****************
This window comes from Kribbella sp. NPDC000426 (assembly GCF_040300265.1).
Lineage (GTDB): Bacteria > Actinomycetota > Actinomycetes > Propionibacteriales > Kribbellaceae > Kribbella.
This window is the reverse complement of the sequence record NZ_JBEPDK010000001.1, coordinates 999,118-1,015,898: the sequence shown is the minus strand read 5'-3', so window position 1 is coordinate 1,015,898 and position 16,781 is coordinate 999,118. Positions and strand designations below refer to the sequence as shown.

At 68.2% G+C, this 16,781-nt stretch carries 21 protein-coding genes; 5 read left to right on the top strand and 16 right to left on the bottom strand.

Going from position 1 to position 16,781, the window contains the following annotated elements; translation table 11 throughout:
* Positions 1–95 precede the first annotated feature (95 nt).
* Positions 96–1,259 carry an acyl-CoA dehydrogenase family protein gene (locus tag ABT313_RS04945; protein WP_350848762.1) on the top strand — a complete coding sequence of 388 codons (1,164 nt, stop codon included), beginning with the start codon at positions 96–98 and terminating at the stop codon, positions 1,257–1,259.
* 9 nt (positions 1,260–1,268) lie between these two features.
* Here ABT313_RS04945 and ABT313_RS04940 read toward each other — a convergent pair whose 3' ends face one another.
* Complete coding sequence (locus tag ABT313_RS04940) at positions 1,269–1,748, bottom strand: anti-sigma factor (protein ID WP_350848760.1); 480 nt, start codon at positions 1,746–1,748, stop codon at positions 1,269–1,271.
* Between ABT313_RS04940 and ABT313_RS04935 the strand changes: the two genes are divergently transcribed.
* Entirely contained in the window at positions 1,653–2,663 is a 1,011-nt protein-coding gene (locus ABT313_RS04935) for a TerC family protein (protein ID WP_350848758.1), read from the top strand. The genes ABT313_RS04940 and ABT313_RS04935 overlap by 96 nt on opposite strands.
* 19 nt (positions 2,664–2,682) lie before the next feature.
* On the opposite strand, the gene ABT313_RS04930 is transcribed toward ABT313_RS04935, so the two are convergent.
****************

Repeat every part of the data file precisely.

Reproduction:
This window comes from Kribbella sp. NPDC000426 (assembly GCF_040300265.1).
Lineage (GTDB): Bacteria > Actinomycetota > Actinomycetes > Propionibacteriales > Kribbellaceae > Kribbella.
This window is the reverse complement of the sequence record NZ_JBEPDK010000001.1, coordinates 999,118-1,015,898: the sequence shown is the minus strand read 5'-3', so window position 1 is coordinate 1,015,898 and position 16,781 is coordinate 999,118. Positions and strand designations below refer to the sequence as shown.

At 68.2% G+C, this 16,781-nt stretch carries 21 protein-coding genes; 5 read left to right on the top strand and 16 right to left on the bottom strand.

Going from position 1 to position 16,781, the window contains the following annotated elements; translation table 11 throughout:
* Positions 1–95 precede the first annotated feature (95 nt).
* Positions 96–1,259 carry an acyl-CoA dehydrogenase family protein gene (locus tag ABT313_RS04945; protein WP_350848762.1) on the top strand — a complete coding sequence of 388 codons (1,164 nt, stop codon included), beginning with the start codon at positions 96–98 and terminating at the stop codon, positions 1,257–1,259.
* 9 nt (positions 1,260–1,268) lie between these two features.
* Here ABT313_RS04945 and ABT313_RS04940 read toward each other — a convergent pair whose 3' ends face one another.
* Complete coding sequence (locus tag ABT313_RS04940) at positions 1,269–1,748, bottom strand: anti-sigma factor (protein ID WP_350848760.1); 480 nt, start codon at positions 1,746–1,748, stop codon at positions 1,269–1,271.
* Between ABT313_RS04940 and ABT313_RS04935 the strand changes: the two genes are divergently transcribed.
* Entirely contained in the window at positions 1,653–2,663 is a 1,011-nt protein-coding gene (locus ABT313_RS04935) for a TerC family protein (protein ID WP_350848758.1), read from the top strand. The genes ABT313_RS04940 and ABT313_RS04935 overlap by 96 nt on opposite strands.
* 19 nt (positions 2,664–2,682) lie before the next feature.
* On the opposite strand, the gene ABT313_RS04930 is transcribed toward ABT313_RS04935, so the two are convergent.